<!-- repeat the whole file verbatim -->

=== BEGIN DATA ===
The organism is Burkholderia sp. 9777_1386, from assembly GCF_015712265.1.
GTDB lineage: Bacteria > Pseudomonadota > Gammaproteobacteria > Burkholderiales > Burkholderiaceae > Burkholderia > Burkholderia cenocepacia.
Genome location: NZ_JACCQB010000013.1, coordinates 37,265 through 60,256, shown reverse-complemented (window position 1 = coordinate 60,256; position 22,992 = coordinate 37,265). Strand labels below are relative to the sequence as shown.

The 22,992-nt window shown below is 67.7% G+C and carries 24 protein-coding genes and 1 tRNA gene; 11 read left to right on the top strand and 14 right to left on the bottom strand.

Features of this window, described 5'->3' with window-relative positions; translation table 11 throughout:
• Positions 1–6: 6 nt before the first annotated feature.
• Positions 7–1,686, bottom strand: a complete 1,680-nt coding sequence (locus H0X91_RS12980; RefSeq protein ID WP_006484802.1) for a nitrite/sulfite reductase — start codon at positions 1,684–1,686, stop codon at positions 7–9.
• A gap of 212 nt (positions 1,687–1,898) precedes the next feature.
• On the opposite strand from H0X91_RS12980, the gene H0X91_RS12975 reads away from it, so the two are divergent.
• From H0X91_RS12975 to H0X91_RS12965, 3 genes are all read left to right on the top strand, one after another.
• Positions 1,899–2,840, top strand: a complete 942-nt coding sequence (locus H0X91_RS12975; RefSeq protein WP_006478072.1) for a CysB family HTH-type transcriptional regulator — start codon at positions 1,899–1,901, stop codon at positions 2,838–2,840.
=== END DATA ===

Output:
The organism is Burkholderia sp. 9777_1386, from assembly GCF_015712265.1.
GTDB lineage: Bacteria > Pseudomonadota > Gammaproteobacteria > Burkholderiales > Burkholderiaceae > Burkholderia > Burkholderia cenocepacia.
Genome location: NZ_JACCQB010000013.1, coordinates 37,265 through 60,256, shown reverse-complemented (window position 1 = coordinate 60,256; position 22,992 = coordinate 37,265). Strand labels below are relative to the sequence as shown.

The 22,992-nt window shown below is 67.7% G+C and carries 24 protein-coding genes and 1 tRNA gene; 11 read left to right on the top strand and 14 right to left on the bottom strand.

Features of this window, described 5'->3' with window-relative positions; translation table 11 throughout:
• Positions 1–6: 6 nt before the first annotated feature.
• Positions 7–1,686, bottom strand: a complete 1,680-nt coding sequence (locus H0X91_RS12980; RefSeq protein ID WP_006484802.1) for a nitrite/sulfite reductase — start codon at positions 1,684–1,686, stop codon at positions 7–9.
• A gap of 212 nt (positions 1,687–1,898) precedes the next feature.
• On the opposite strand from H0X91_RS12980, the gene H0X91_RS12975 reads away from it, so the two are divergent.
• From H0X91_RS12975 to H0X91_RS12965, 3 genes are all read left to right on the top strand, one after another.
• Positions 1,899–2,840, top strand: a complete 942-nt coding sequence (locus H0X91_RS12975; RefSeq protein WP_006478072.1) for a CysB family HTH-type transcriptional regulator — start codon at positions 1,899–1,901, stop codon at positions 2,838–2,840.